Thinking about Linking
April 03, 2020
Published in ARMADA International
Curtiss-Wright’s TCG HUNTR has been developed to act as a hub that can accept traffic from multiple Tactical Data Links (TDLs) and re-route this traffic to its intended recipients. It can be accommodated in a backpack, onboard an aircraft, in a vehicle, at a command post, and even on an unmanned aerial vehicle, according to the company.
At the core of the product is its ability to accept traffic from one TDL network, translate this into another TDL protocol and forward this to its intended recipient, or simply reroute the data if no translation is required. Peter Ellis, the programme manager for TCG HUNTR at Curtiss-Wright’s defence solutions business, says that the product is configured to connect to a particular radio and “once it’s been configured to connect to the radio, the software when it’s started is looking for that (TDL) interface. You plug it in, and it does all the things it needs to do for each data link through that radio and brings it to an operational state.”
TCG HUNTR is also designed not to deluge a particular network with an excess of traffic: “The translation TCG HUNTR uses is intelligent to ensure no data link is overwhelmed and only the relevant info is passed” says Mr. Ellis.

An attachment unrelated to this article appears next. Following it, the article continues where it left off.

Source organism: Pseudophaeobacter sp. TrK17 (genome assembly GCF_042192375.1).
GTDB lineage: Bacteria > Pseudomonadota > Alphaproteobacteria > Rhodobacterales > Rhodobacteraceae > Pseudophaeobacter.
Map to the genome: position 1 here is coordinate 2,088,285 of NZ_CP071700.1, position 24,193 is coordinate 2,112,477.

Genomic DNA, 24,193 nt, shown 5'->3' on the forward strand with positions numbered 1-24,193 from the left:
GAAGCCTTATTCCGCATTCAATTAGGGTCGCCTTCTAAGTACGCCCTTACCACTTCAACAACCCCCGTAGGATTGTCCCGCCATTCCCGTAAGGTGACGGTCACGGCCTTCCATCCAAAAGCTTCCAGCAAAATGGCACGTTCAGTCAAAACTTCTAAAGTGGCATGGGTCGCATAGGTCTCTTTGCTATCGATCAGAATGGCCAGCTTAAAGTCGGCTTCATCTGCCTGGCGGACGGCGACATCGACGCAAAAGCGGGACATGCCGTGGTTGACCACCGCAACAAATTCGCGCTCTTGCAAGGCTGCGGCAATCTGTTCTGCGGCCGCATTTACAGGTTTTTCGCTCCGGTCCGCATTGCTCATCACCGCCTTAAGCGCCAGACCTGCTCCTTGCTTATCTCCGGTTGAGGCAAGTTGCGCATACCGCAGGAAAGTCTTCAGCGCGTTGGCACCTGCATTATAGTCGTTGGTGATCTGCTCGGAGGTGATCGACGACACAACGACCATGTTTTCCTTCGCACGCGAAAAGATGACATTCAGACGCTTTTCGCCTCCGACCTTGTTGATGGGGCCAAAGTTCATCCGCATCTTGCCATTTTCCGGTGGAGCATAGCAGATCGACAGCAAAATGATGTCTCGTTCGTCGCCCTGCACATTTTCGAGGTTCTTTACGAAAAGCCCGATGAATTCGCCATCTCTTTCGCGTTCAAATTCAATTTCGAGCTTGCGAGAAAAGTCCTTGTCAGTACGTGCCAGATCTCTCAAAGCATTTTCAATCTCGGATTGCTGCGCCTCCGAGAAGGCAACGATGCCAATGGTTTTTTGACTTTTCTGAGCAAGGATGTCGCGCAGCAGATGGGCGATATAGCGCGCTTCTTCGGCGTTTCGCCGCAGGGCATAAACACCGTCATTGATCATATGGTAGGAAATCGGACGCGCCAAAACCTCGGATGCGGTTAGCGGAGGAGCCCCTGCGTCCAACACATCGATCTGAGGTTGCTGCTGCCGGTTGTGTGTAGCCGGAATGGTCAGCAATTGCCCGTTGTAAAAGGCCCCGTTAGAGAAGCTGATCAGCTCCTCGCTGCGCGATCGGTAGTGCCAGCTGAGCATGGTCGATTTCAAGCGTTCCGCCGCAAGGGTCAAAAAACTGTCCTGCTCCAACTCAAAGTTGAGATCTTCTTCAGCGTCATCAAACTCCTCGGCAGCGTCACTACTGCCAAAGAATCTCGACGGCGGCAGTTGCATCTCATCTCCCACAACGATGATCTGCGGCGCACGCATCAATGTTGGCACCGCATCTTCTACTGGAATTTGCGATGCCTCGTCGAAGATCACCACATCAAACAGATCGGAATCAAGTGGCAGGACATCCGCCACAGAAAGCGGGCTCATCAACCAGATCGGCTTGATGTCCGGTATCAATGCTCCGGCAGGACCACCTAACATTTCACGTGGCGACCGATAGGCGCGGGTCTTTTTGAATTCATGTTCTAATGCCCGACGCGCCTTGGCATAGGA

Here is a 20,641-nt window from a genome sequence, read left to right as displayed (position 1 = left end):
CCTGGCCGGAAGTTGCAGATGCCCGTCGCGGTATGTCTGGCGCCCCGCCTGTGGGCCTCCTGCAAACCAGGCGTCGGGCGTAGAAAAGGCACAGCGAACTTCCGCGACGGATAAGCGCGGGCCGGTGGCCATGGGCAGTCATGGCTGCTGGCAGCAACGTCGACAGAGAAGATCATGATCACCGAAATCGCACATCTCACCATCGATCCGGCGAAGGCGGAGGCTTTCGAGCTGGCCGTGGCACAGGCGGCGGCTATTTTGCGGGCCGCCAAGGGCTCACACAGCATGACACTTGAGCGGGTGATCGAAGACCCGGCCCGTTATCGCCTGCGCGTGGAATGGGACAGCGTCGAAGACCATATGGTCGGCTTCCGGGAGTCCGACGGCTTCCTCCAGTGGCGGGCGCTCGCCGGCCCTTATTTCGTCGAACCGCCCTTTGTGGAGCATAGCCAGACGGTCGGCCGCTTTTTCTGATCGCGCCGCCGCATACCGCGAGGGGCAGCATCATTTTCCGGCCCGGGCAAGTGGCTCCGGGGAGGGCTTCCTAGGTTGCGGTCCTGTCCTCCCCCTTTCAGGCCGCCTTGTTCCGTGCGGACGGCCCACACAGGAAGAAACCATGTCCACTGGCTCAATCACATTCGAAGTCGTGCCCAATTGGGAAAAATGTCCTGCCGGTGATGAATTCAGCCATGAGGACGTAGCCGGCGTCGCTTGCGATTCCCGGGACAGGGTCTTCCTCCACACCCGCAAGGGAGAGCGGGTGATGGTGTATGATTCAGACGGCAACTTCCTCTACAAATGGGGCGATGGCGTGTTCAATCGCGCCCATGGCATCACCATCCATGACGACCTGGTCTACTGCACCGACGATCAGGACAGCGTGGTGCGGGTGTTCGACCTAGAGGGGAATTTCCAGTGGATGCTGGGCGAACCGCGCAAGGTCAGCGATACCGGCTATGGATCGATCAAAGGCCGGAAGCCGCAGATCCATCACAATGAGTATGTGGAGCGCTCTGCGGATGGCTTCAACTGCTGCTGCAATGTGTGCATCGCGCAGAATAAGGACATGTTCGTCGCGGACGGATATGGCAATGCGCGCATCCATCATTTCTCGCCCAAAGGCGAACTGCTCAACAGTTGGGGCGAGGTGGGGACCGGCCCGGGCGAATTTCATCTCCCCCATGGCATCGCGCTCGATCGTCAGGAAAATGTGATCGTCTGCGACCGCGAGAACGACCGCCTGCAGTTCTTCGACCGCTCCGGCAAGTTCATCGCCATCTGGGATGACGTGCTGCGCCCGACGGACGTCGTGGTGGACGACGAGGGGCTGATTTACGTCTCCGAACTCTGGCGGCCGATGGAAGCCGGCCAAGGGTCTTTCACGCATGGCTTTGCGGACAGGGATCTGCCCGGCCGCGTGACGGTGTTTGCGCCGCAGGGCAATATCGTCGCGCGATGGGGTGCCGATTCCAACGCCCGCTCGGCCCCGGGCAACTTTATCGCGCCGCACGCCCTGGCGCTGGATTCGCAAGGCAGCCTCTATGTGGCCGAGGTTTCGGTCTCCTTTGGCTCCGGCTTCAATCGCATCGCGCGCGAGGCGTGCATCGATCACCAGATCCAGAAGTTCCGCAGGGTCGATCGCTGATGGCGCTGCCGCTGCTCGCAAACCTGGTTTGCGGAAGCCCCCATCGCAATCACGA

Link-16 TDL protocol
For example, a message may be received from an aircraft using the NATO (North Atlantic Treaty Organisation) standard Link-16 TDL protocol. This handles track and tactical data across wavebands of 960 megahertz/MHz to 1.215 gigahertz/GHz.
A message may concern the provision of Close Air Support (CAS) and will thus be of interest to both forces in the air and on the ground: “With Link-16, once that information is published, the person who owns that needs to continue to publish it, otherwise it goes stale on everyone’s screen and the information is gone.”
Mr. Ellis says that TCG HUNTR will ensure that this information remains on the Link-16 network for an extended period of time so that it can be usable by the rest of the network.